The collaborative effort will focus on acquiring and marketing the best underseen horror titles from film festivals and international markets for distribution in the U.S. We have information about the firs three titles to be released, Cold Fish, Rammbock and Yellowbrickroad.
Here are the press release details for each film:
Cold Fish – From Sion Sono, the director of Love Exposure and Suicide Club and based on a true story, it came as no surprise that Sono’s brutal serial killer film Cold Fish received international acclaim on the fest circuit, playing Toronto, Venice, Pusan, Fantastic Fest, and others. When Shamoto’s teenage daughter was caught stealing, a generous middle-aged man helps to resolve the situation. The man and his wife offer to have Shamoto’s daughter work at their fish store. Shamoto soon discovers the horrific truth of the seemingly perfect couple… who force him to get his hands dirty in their brutal business. Inspired by a true events, Cold Fish is a bloodcurdling suspense drama that unveils the underlying insanity of an ordinary man.
Rammbock – Produced by Melanie Berke and Sigrid Hoerner, written by Benjamin Hessler and directed by Marvin Kren, the Fantastic Fest favorite marks the first German foray into the zombie genre. Kren’s short but action packed feature follows a group of strangers attempting to fight off a horde of infected zombies in a Berlin apartment complex.
Yellowbrickroad - Produced by Eric Hungerford and directed and written by Andy Mitton and Jesse Holland and starring Cassidy Freeman (“Smallville”), Anessa Ramsey (The Signal), and Lee Wilkof (Before the Devil Knows You’re Dead). In the Fall of 1940, the entire population of Friar, NH abandoned their homes and walked up an ancient trail, never to be seen alive again. Their fates have remained a mystery for over 70 years, until a team of researchers discover the trailhead and attempt to track the path the doomed citizens of Friar took.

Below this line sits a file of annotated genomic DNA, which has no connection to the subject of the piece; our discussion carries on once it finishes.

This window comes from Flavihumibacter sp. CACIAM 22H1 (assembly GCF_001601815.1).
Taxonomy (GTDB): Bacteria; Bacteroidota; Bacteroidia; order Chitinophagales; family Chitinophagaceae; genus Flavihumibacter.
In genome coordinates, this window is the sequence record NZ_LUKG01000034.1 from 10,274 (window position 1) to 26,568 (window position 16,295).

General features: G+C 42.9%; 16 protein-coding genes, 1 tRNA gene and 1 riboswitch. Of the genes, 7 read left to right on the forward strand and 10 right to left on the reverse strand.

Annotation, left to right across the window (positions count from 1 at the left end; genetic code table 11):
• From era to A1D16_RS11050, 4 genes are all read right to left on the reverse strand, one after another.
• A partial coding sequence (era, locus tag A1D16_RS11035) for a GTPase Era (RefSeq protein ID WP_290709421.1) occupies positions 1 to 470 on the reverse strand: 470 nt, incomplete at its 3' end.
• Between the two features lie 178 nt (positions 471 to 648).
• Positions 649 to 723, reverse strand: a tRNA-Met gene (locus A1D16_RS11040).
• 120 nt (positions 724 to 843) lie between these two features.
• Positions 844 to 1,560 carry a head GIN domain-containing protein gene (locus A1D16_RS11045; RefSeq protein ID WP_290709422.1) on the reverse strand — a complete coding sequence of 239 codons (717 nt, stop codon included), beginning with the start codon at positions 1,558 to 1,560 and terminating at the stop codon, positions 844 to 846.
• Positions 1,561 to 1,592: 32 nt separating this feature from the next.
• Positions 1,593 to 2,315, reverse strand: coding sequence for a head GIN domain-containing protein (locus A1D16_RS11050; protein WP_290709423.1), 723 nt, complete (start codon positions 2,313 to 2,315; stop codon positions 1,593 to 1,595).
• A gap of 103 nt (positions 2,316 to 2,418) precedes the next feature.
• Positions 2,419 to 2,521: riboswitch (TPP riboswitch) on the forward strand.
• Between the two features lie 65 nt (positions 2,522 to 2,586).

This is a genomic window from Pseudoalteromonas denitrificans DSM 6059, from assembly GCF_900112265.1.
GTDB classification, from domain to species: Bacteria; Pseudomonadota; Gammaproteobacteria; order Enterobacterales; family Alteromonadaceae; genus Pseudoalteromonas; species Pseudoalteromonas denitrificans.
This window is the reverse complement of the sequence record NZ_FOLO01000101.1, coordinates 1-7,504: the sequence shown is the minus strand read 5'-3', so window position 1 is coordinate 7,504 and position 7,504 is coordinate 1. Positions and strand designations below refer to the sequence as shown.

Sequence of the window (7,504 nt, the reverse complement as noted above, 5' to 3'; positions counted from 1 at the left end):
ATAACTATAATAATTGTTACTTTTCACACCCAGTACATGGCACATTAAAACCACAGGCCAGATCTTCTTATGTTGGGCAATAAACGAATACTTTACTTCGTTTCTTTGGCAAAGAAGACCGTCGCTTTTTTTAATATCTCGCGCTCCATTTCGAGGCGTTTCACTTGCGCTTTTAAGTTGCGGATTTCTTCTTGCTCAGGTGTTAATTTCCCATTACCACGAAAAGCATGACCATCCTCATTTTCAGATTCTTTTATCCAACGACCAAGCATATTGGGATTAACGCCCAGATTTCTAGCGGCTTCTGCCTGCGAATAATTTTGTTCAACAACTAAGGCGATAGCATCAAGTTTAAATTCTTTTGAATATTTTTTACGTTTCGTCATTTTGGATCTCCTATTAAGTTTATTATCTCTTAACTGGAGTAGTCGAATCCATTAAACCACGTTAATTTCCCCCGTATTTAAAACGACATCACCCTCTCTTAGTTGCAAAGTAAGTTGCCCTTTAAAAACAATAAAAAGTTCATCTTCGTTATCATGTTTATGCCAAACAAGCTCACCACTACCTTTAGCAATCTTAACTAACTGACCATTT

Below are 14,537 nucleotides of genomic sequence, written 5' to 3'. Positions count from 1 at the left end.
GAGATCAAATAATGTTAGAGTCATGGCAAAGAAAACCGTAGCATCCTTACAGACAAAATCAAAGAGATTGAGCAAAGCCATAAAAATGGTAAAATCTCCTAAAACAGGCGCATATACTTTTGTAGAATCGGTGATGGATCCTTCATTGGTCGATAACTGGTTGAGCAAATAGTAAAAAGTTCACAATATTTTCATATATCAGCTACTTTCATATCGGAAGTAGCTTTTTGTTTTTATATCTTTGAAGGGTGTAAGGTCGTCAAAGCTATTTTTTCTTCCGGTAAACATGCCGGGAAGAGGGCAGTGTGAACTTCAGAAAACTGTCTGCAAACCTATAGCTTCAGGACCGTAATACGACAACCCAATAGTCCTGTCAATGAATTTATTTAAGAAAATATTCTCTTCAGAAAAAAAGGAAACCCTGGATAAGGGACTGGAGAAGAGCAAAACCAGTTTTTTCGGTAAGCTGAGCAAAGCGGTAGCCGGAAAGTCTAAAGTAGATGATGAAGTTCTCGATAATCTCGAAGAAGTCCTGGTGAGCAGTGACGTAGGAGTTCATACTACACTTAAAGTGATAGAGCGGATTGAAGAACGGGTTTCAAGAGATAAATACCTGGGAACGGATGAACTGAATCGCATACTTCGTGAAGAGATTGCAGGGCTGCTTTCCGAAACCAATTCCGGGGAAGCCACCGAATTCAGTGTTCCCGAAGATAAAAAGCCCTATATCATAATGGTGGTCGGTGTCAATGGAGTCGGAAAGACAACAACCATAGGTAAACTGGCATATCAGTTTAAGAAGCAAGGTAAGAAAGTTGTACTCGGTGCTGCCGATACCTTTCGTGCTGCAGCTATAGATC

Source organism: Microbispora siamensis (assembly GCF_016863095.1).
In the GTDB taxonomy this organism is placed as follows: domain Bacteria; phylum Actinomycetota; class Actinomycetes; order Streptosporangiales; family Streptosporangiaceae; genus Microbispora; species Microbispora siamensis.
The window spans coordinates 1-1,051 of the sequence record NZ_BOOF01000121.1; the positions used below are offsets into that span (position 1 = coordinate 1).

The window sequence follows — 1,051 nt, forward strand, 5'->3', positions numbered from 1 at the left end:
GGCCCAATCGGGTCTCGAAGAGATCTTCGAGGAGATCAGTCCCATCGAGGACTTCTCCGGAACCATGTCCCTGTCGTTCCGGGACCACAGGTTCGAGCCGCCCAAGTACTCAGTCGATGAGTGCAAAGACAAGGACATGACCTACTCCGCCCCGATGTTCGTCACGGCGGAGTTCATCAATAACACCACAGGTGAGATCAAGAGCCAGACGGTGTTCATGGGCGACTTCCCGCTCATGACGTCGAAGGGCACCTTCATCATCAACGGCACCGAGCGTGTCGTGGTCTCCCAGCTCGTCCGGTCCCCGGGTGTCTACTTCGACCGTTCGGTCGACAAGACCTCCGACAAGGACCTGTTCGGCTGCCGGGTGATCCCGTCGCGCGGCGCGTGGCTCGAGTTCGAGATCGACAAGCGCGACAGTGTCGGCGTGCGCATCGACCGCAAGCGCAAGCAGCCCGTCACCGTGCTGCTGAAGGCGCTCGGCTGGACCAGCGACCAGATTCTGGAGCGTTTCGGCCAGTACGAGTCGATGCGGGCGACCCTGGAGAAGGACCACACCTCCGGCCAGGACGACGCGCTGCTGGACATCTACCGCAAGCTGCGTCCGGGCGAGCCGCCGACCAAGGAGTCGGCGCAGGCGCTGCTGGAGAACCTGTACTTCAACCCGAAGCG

No word on the release date for any of these, but the plan is to roll out a release each month, with showings twice a week (or more), across 32 key markets. It’s possible that AMC might focus on the mid-size markets (like Indianapolis, IN or Jacksonville, FL) where such cult fare is hard to come by theatrically.
Starting in May, special midnight Friday showings will be offered, with the films then available on TV, Video on Demand and DVD. The disc releases will include unrated content, bonus features and special packaging.
Brad Miska from Bloody Disgusting says:
“We see a lot of horror films that never make it to the consumer here in the States. We hope to change that by releasing only films we personally love and think the horror community will embrace. Horror movies are a social experience. The success of Bloody Disgusting and other horror communities proves that concept. Bloody Disgusting represents a society of hardcore fans and we plan to activate them through these screenings, bringing the conversation off of the blogs and into the theater itself, while creating a unique experience for each filmgoer that motivates them to come back every month for the experience itself, not just the films.”
The 32 markets should provide a fairly even overlap for such hard-to-see offerings, a boon to horror fans. The real horror flicks usually see a limited run in LA and New York, and then are kicked straight to Netflix’s Watch Instantly (which is fine, there’s some gruesome stuff streaming right now). AMC appears to be in the middle of an aggressive push to diversify the multi-plex – they recently partnered with Regal Entertainment Group to push indie films and their dedication to screening classic films (like the upcoming anniversary of Taxi Driver).
Are you a hardcore horror fan sick of seeing wussy PG-13 horror in theaters? Would you see these harder-to-find horror films?
Welcome to the latest episode of our official podcast, The Film Stage Show. This week, Danny King, Amanda Waltz, and I discuss Don Hertzfeldt’s new short film World of Tomorrow, which will be released on March 31st on VOD. Then we dive into a feature review of David Robert Mitchell‘s horror film It Follows, which is now […]
Since any New York City cinephile has a nearly suffocating wealth of theatrical options, we figured it’d be best to compile some of the more worthwhile repertory showings into one handy list. Displayed below are a few of the city’s most reliable theaters and links to screenings of their weekend offerings — films you’re not […]
Latest posts from The Film Stage